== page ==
The banking and investing public were so disappointed in Guðmundsson’s conduct, that he was the most respected businessman in the country even before he left.

The explanation Jökulsson makes for Guðmundsson’s prosecution is political differences and political corruption: the Progressive Party had a Prime Minister, City Prosecutor and Chief of Police who were after Independence Party member Guðmundsson. In addition, according to Jökulsson, relatives of these Progressive Party members were in positions to profit from the sale of Hafskip’s resources.

If one believes Mr. Jökulsson’s account of the Hafskip bankruptcy, and the vast majority of the country does, then the lesson to be learned is that one political party should not control parliament, the justice system, a newspaper, and have prominent ties to local business that may corrupt decision-making. At present, the Independence Party, not the Progressive Party, has such power. The lesson learned by many from this scandal seems to have been to give other people a chance to be corrupted by power.

Beyond a political system that can easily lead to abuse of power and cronyism, the Icelandic economy has another fundamental difficulty: a population of consumers and workers unprepared for privatization and economic growth.

As the average wage in the country has increased to 2.6 million ISK per year from 1.8 million in only five years, according to Hagstofa, the Icelandic Statistical Bureau, Morgunblaðið has reported that personal debts are skyrocketing. The personal debt in this country increased from 709 billion ISK in 2003 to 879 billion ISK in 2004, up 14%. The average home, according to the same Morgunblaðið report, now has 8 million ISK in debt.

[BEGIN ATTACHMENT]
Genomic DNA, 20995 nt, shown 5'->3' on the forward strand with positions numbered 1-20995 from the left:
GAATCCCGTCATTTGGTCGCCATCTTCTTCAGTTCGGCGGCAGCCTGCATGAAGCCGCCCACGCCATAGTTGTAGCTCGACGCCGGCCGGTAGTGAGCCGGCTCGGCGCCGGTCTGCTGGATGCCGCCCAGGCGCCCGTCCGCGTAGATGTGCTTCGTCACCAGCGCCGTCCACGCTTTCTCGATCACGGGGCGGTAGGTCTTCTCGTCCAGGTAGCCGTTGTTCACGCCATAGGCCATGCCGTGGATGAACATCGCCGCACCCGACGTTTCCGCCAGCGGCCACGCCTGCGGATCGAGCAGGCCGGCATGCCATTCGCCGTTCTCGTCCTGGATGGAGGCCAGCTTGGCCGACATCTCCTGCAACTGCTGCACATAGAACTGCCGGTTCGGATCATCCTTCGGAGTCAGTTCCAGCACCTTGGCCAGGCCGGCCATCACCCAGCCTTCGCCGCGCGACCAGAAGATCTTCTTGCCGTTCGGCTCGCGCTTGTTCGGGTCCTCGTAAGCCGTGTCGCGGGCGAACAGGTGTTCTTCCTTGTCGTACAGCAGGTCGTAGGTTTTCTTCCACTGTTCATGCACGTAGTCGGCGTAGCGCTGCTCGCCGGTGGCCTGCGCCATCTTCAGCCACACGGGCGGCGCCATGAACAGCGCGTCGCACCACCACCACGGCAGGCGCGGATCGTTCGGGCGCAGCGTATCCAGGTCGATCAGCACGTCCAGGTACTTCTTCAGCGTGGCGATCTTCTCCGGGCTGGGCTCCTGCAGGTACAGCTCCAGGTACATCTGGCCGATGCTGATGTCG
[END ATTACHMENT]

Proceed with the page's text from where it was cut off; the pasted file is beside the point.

While researching for this story, the Grapevine was presented with a few courses by local barflies instructing us how to get a loan. If you need a large loan, the best idea is to get a friend or wealthy family member to deposit all of their money into your bank account just as you go to apply for the loan. The banks, we’ve been told, only look at the last three months of activity and at your bank accounts.

If you can’t find someone to put money into your account, we were also told to find short-term or independently contracted work. Three months fishing or working construction can get an abnormally high wage that the bank will assume will be consistent year round. Independent contracting can allow you to give yourself large wages by not paying your taxes until the end of the year.

As we were taught these tricks, we consistently asked if they had been used successfully, and we were given full back stories of people who’d gotten large loans, up to 30 million ISK, complete with the sad resolution that the friends were now defaulting on their loans.

A large number of defaults would have already occurred, had it not been for an unusual aspect of the local economy: to make up for their spending, locals are working that much more. In fact, despite the enormous personal debt, loan officers told us that defaults are at a record low.